Joe Tiller, who guided quarterback Drew Brees at Purdue and was the school’s winningest football coach, died Saturday. He was 74.
He died at home of natural causes in Buffalo, Wyoming, the Harness Funeral Home said.
Tiller and Brees carried Purdue football to rare heights at a school better known for basketball. Together, they led Tiller’s “basketball on grass” spread offense to the 2001 Rose Bowl.
“Coach Tiller was an important person in my life and to so many other guys who played for him,” said Brees, the New Orleans Saints star who played for Tiller from 1997 to 2000. “He did so much more than teach us how to win. He taught us life lessons and how to be great leaders and men.”
Tiller had an 87-62 record at Purdue from 1997 to 2008. Besides Brees, he coached two other NFL quarterbacks — Kyle Orton and Curtis Painter. They led offenses that rewrote the Big Ten’s record books.
“It’s a fun offense to play in, and it attracts young people,” Tiller told The Associated Press in 2008. “That’s why I thought it was a matter of time before everybody ran it.”
Tiller’s success at Purdue came after years of struggle. In the 15 years before the school hired him, the Boilermakers had a 54-107-5 record. Purdue played in five bowl games in school history before Tiller arrived; the Boilermakers played in 10 on his watch.
“We’ve changed the culture surrounding the football program,” Tiller told The Associated Press in 2007. “I think that we certainly have changed the expectation level, and I don’t know if that’s good or bad.”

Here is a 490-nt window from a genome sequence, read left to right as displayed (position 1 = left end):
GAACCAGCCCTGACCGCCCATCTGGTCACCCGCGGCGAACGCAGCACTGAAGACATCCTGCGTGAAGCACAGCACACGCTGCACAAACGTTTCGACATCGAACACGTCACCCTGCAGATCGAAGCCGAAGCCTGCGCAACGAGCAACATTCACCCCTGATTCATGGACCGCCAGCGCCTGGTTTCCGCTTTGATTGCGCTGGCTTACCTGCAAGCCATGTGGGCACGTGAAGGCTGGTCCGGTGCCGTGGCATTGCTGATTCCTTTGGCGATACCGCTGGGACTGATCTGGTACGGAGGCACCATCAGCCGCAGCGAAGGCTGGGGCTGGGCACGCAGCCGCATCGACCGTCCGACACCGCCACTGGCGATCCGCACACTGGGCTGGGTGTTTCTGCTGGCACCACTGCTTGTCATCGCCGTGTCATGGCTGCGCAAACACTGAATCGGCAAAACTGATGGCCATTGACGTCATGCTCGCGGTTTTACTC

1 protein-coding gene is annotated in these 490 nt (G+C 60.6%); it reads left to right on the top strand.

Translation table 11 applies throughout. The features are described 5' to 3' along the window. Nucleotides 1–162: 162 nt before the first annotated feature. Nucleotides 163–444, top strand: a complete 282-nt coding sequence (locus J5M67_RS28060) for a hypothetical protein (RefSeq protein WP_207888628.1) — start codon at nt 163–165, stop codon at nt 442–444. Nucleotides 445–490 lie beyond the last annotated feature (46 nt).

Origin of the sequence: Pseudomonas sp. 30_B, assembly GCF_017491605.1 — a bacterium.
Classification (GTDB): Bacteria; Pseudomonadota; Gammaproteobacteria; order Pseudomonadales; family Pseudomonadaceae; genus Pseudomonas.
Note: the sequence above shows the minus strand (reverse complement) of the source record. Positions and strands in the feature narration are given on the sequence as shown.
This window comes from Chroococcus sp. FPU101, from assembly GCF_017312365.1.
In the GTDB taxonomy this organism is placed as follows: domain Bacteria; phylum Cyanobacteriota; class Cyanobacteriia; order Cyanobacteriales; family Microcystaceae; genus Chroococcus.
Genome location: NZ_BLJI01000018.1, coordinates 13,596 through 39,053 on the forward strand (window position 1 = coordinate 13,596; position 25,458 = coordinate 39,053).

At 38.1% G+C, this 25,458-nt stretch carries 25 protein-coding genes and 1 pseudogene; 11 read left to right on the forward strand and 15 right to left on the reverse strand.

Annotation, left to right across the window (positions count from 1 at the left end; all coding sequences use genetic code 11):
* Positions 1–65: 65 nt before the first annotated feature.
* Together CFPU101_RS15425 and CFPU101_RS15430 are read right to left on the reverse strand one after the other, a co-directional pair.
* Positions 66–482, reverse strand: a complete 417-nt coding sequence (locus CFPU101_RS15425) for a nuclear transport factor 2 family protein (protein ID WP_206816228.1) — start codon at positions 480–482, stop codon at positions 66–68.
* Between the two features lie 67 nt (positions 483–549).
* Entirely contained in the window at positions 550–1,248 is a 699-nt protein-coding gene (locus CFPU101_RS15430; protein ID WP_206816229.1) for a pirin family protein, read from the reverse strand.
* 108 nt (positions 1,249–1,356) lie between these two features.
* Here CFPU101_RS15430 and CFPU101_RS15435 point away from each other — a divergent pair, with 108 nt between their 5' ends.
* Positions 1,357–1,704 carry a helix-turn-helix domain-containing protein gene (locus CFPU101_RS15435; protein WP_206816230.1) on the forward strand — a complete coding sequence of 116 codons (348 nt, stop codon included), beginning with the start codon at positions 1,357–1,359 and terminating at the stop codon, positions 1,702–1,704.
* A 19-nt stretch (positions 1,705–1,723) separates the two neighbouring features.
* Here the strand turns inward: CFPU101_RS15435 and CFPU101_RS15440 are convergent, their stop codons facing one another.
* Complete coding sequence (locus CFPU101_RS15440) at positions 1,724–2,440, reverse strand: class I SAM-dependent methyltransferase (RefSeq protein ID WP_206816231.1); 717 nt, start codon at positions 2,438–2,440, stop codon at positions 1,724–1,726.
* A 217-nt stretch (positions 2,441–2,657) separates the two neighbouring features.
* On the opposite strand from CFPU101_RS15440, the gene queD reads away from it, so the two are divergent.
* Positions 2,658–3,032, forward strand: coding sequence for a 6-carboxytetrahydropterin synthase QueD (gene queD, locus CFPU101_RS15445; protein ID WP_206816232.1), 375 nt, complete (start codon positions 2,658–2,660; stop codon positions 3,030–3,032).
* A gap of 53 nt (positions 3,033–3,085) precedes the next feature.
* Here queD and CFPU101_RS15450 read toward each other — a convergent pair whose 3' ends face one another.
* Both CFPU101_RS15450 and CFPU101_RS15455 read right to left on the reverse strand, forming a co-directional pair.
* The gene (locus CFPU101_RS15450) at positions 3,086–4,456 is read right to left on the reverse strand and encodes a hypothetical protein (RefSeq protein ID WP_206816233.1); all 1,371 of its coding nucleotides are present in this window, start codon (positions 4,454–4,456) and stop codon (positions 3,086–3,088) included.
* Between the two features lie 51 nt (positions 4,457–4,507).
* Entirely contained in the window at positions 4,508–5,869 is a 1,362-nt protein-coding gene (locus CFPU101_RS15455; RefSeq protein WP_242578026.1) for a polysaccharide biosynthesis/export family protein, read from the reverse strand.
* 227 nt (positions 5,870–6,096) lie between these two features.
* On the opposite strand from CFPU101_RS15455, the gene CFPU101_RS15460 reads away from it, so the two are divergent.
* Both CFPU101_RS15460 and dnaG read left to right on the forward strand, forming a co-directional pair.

Tiller was an assistant at Purdue from 1983 to 1986. He was an assistant at Wyoming and Washington State before becoming head coach at Wyoming for six years. In 1996, he led Wyoming to a 10-2 record and the Western Athletic Conference championship game.
“Joe took a chance coming back to Purdue, and all Boilermakers, and me in particular, are grateful,” former Purdue athletic director Morgan Burke said. “Joe was the best evaluator of talent I have ever seen. His dry wit endeared him to his players, and he knew how to coach and motivate them.”
Tiller said in 2008 he wanted to be remembered for more than football.
“People ask me about my legacy at Purdue, and I guess I see myself as a guy who came in and fit the place, and the place fit him — a man of the people,” he said.
“I’ve always prided myself on being able to get along with anybody, whether they are a major donor or someone who comes to one game a year. I’ve tried to respect everybody, so I would like my legacy to be that I was a good guy who could also coach football.”